The deductions you must make from an employees pay are Canada Pension Plan (CPP), Employment Insurance (EI), and income tax. CPP is currently 4.95% of wages after a $3500 exemption and up to a maximum $2356.20. The employer portion is the same as the employees $2356.20. Employment Insurance is 1.88% to a maximum of $891.12. The employer portion is 1.4 times the employee portion to $1247.57 maximum. Income tax will be based on the employee’s basic personal exemptions, CPP & EI, and other factors.

You must give the employee a pay slip, which states:

  • Hours worked and the rate/hour; unless salaried
  • Deductions taken off and the amount; CPP, EI, Income Tax
  • Taxable benefits added to income
  • Year-to-date amounts

Do not put the employees Social Insurance Number on the cheque or paystub.

Making Your Remittance

Generally, you’re remittance is due by the 15th of the month following their withholding. Some larger employers must make remittances more often, but you, more than likely, fit into the 15th category.

CRA prefers if you file your payroll remittance electronically, and will probably make it mandatory in a few years. If you file via online banking, you have to set-up CRA as a payee and then you would follow the directions as per your bank to submit and pay. If you are sending a cheque or paying at the bank you need a PD7A, fill out the form with the total CPP, EI & Income tax deducted, the total remittance, the gross payroll (before deductions), number of employees and the period (Month/Year).

Example:

Mary, located in British Columbia, has one employee paying her $1,250 twice a month. The amounts are: CPP $54.66, EI $23.50 & Tax $136.16 for a total of $214.32 and a net of $1035.68. Here’s Mary’s remittance the following month:

Gross Payroll             $2,500.00       ($1,250 x 2)

CPP                                   218.64      ($54.66 x 2 (2 payrolls) = $109.32 x 2 (employer portion)

EI                                       112.80      ($23.50 x 2.4 (employer portion) = $56.40 x 2 (2 payrolls)

TAX                                   272.32      ($136.16 x 2 payrolls)

Total Remittance       $    603.76

Mary must make this remittance every month as long as the employee is working for her.

Payroll is a serious business and the monies deducted are considered in trust for the employee, so you must make sure that you remit them on time and every time. You will be held personally liable for any amounts you do not pay the CRA, even if you are an incorporated company. I find it best to use software or CRA’s online payroll calculator, that way you ensure you’re making the correct deductions.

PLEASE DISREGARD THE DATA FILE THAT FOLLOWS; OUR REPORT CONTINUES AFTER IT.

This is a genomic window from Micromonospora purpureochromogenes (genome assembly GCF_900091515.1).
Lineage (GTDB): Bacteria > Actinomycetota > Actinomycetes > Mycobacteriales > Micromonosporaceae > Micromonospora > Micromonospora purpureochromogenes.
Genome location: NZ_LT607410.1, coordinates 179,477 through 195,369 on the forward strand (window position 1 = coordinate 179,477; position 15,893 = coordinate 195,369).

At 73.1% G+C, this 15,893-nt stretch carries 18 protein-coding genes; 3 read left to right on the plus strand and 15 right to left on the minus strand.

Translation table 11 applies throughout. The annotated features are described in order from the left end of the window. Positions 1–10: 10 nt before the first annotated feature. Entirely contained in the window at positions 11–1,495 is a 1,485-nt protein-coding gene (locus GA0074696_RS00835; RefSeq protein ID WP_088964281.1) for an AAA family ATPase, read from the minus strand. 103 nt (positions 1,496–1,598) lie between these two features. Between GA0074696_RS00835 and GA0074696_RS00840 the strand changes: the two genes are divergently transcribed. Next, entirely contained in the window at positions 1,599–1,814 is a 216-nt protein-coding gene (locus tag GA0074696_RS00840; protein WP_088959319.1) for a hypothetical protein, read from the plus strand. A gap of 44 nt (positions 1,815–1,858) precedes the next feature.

Five Signs Your Business Model and Plan Needs Revamping

By Randall Orser | Small Business

revampingImagine a situation where business is great, sales volumes are steadily increasing, your market share is growing and customers just can’t seem to get enough of your company’s latest and greatest product offering. Your company is the envy of the market, the proverbial market leader and an innovator in its field. Then, rather suddenly, everything seems to change. Everything seems to be going wrong. Your costs have increased, your sales have decreased, you’ve lost market share and you’ve hit one roadblock after another. However, did this really happen all at once and simply catch you by surprise, or is it something that has been building over time? In essence, did you simply ignore the warning signs when everything around you was screaming that it was time to redefine, revamp and reinvigorate your business plan? Unfortunately, far too many companies ignore the warning signs until it’s too late. So, what are these warning signs and what must your company do to avoid the damage they can inflict?

1.      Your Company’s Goals and Objectives Change

One of the surest signs your business model needs restructuring is when you, your management team, and your employees, all start veering away from your company’s stated goals and objectives. Often it’s the result of following where your market leads your business. After all, it may simply be a sign of an ever-changing business environment. However, when your marketplace changes, and you must change along with it to remain competitive, then take the time to revisit your company’s goals and objectives within your overall business model. Make sure your business plan accounts for the new realities within your market. It will help provide a clear path forward on pursuing these newly established objectives and provide every employee and manager with common long-term goals.